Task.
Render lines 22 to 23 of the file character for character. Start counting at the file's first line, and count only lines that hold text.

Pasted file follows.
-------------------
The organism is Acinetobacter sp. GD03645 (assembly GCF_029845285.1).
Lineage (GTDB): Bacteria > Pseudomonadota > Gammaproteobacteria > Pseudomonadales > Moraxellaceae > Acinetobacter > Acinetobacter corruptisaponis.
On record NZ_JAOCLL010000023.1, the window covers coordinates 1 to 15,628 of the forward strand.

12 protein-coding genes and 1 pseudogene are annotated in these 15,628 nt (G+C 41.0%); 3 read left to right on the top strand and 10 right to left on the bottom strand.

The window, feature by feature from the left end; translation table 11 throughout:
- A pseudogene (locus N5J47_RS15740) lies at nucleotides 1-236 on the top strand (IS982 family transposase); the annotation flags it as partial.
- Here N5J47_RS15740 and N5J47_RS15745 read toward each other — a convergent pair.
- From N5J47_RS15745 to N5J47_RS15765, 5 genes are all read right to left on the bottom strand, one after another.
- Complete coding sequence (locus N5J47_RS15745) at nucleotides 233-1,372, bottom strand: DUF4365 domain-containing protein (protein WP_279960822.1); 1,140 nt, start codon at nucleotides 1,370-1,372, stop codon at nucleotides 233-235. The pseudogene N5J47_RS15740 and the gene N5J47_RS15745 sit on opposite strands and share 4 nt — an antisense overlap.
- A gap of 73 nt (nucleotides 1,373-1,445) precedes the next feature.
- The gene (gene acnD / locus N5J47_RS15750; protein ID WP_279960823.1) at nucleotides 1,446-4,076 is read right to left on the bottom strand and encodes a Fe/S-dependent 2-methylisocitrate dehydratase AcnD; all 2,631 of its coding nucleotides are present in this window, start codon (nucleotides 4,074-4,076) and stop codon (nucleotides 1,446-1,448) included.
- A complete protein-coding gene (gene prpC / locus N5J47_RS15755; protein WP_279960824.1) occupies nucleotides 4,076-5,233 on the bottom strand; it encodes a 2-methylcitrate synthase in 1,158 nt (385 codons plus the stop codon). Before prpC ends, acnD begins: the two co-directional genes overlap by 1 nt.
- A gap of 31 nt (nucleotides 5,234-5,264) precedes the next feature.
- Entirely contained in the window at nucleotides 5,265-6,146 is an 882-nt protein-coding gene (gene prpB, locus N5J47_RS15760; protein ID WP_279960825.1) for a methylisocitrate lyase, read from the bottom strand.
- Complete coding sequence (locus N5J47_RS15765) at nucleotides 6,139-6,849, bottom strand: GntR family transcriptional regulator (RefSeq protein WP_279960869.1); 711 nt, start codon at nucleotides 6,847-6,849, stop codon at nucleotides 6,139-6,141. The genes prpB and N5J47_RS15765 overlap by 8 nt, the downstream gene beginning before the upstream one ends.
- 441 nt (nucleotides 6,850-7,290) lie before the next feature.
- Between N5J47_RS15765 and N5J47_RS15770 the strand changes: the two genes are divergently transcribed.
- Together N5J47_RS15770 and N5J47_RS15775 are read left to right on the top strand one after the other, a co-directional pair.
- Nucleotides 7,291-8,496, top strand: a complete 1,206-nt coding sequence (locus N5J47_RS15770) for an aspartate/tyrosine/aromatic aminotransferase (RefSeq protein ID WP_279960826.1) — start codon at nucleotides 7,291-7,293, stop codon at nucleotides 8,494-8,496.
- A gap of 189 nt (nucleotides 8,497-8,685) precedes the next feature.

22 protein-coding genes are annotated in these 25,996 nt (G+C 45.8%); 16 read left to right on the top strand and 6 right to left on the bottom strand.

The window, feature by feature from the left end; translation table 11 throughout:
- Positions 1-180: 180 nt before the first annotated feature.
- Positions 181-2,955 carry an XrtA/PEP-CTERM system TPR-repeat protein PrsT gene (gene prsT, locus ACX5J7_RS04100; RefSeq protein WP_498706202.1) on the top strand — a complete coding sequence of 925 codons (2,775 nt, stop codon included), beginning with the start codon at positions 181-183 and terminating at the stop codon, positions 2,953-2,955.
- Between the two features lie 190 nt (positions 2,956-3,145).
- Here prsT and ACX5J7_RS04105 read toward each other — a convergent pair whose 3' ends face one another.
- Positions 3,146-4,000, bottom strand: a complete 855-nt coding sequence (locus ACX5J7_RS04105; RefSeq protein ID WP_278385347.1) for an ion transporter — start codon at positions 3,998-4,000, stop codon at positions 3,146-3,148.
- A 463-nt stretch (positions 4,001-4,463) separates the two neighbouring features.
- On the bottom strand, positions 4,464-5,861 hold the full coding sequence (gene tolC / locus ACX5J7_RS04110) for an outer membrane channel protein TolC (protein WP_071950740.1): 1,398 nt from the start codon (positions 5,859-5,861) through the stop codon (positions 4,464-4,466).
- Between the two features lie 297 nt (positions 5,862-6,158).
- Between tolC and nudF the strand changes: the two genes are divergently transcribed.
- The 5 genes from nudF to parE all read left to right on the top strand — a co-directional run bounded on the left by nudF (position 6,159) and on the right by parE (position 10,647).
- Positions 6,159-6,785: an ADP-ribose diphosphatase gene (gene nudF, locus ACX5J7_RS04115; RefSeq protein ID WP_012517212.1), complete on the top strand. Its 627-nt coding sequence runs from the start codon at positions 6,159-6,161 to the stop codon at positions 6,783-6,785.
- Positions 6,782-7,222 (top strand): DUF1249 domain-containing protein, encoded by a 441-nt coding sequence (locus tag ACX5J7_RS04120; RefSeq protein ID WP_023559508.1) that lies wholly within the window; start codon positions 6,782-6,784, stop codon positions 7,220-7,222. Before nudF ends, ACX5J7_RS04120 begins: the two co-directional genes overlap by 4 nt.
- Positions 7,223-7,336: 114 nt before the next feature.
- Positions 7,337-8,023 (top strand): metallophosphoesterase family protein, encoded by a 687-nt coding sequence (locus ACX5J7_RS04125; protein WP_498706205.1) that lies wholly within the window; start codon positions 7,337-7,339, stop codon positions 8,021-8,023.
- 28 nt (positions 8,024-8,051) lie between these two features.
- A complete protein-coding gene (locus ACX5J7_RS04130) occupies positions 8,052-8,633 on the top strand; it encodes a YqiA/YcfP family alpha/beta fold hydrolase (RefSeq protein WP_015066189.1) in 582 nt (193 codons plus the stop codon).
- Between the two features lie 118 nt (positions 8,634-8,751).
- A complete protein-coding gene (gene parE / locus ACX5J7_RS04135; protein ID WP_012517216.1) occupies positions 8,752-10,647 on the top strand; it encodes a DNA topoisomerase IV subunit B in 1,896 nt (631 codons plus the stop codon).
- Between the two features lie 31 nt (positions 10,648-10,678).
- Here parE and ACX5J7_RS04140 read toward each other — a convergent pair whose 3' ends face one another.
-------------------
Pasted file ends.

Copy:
The window, feature by feature from the left end; translation table 11 throughout:
- Positions 1-180: 180 nt before the first annotated feature.